2009-10-23 / Helix Consulting company's director Aram Mkhitaryan and Armenian PR Association deputy chairman Arman Saghatelyan gave a press conference concerning the cyber attacks from Azeri and Turkish hackers on Armenian websites.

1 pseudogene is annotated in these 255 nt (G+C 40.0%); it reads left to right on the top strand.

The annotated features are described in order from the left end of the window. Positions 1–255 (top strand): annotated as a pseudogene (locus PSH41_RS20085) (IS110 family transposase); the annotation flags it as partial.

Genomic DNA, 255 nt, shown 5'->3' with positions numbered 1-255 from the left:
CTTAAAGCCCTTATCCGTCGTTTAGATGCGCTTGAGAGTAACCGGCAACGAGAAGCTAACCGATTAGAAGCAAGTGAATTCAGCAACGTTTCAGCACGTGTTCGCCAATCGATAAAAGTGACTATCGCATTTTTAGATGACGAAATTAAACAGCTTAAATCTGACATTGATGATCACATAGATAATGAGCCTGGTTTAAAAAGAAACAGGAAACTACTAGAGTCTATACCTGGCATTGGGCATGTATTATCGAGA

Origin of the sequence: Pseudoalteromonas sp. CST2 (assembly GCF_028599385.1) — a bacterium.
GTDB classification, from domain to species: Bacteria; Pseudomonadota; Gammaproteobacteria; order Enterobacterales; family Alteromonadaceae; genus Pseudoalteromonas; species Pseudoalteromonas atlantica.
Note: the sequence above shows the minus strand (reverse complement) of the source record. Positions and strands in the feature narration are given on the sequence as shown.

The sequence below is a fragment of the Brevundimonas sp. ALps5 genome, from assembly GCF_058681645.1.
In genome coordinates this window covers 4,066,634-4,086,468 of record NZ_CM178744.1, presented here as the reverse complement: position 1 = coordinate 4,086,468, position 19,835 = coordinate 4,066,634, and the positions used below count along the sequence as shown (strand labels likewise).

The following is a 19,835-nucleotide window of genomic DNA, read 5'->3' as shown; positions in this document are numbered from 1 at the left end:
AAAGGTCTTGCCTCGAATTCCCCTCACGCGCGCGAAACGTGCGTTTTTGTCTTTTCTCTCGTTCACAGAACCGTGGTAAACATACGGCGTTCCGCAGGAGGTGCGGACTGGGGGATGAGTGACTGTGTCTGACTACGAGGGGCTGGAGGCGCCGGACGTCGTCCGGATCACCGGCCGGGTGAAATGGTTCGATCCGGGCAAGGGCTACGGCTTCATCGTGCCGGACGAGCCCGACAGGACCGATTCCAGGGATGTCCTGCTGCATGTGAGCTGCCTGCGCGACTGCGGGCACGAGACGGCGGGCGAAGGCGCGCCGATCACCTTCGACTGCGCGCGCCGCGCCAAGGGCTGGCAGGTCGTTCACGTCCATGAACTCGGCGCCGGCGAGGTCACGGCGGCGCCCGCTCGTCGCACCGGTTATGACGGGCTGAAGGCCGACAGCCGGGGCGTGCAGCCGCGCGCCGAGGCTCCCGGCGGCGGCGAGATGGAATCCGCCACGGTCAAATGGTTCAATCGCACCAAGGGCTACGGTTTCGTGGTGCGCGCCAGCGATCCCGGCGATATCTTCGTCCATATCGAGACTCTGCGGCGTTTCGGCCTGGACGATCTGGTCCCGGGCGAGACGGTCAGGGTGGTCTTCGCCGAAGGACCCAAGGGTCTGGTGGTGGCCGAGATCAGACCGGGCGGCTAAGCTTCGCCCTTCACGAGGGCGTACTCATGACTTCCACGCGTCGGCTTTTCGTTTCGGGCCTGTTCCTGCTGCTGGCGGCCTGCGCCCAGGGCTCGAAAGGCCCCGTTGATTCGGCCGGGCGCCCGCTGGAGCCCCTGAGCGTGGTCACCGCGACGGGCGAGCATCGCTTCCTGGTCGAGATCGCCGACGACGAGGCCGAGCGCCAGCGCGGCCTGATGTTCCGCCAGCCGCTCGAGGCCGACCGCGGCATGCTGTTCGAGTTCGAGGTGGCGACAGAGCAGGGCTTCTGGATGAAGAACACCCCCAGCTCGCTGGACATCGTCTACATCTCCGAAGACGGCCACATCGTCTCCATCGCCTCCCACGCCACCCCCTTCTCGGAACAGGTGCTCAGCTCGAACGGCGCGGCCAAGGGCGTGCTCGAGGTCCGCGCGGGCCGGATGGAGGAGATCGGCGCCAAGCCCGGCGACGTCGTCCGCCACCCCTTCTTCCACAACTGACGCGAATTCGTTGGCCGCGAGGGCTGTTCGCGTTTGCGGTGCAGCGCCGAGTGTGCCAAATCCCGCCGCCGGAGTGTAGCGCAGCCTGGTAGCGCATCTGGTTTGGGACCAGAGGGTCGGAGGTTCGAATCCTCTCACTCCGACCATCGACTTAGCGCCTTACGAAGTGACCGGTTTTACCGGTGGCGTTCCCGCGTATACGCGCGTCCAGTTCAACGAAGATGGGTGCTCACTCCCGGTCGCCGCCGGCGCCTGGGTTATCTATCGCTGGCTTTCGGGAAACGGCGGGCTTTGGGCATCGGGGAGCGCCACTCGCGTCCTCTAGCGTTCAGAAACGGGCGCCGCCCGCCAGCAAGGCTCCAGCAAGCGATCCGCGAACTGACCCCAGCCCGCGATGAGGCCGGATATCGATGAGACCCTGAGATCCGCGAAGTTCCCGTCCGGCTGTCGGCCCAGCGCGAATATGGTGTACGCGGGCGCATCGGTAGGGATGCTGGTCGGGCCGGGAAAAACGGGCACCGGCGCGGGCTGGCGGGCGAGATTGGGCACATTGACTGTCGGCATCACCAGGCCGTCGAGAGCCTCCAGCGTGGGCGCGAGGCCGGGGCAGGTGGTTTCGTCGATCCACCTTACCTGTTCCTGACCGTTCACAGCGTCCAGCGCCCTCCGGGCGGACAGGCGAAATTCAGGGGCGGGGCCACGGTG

Armenian experts in the information sphere view the current “information war” as a continual process, with no hope or prospect of signing a peace deal one day. They say, however, in many aspects today it reminds of a situational rather than full-blown war. Speaking about the state of the Armenian websites that in August came under cyber attacks from Azeri and Turkish hackers, Helix Consulting company head Aram Mkhitaryan says: “Corresponding action have taken then to prevent such attacks. One should be ready all the time. I place great importance on the skill of specialists working in the information sector.” According to the expert, the next wave of hacker attacks is expected in December, which is connected with the holiday season. Experience shows, he says, that attacks are mainly launched on Fridays as in this case specialists get down to work to redress the situation with a two-day delay. Specialists of the sphere say the Armenian side has had some serious success on the “Azerbaijani front” of the information war, especially in the recent period. Armenian PR Association deputy chairman Arman Saghatelyan says that there is a concept on information security approved by the president of the republic, which is also a serious factor in this success. “In the information war with Azerbaijan the Armenian side currently manages to defend its own positions and has made obvious progress. We cannot, however, say the same about the ‘Armenian-Turkish front’,” says Saghatelyan. Experts say their policies on information security are not conditioned by whether there is an attack or not. They say they should be on the standby anyway. “It is yet early to speak about large-scale activities, but, nevertheless, there is a danger. Now attempts of ‘skirmishes’ are being made in the field of the information standoff, that is on the level of ‘fire exchange from the trenches’,” he says. According to experts, at this moment they cannot speak about serious, large-scale ‘combat operations’ in the information field. There is some movement forward and back, and sometimes there is an ‘exchange of fire’ from those positions. “If it were in an active phase, there would have been a planned, large-scale information propaganda war,” says Saghatelyan. Nevertheless, Saghatelyan thinks that Armenia must respond to information war challenges, since the country has obvious interests and dangers in the information sphere. Saghatelyan also measures progress in the sphere by the increase in the number of websites (five or six times). He also says that there is a certain similarity between Azerbaijan and Armenia in the internet development sphere. While Turkey stands out due to its large information field that receives huge financial resources. “However, the main advantage in information conflicts is that ‘rich or poor’, ‘small or big’ doesn’t matter here,” says Saghatelyan.